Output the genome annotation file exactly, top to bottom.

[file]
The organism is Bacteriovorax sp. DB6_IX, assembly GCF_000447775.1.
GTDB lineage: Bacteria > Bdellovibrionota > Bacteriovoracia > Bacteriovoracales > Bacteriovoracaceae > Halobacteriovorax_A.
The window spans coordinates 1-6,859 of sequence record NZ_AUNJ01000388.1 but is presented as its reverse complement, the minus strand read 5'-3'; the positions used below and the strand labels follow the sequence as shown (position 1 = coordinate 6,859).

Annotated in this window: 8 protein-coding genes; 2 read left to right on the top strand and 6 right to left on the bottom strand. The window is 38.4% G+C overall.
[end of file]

The organism is Bacteriovorax sp. DB6_IX, assembly GCF_000447775.1.
GTDB lineage: Bacteria > Bdellovibrionota > Bacteriovoracia > Bacteriovoracales > Bacteriovoracaceae > Halobacteriovorax_A.
The window spans coordinates 1-6,859 of sequence record NZ_AUNJ01000388.1 but is presented as its reverse complement, the minus strand read 5'-3'; the positions used below and the strand labels follow the sequence as shown (position 1 = coordinate 6,859).

Annotated in this window: 8 protein-coding genes; 2 read left to right on the top strand and 6 right to left on the bottom strand. The window is 38.4% G+C overall.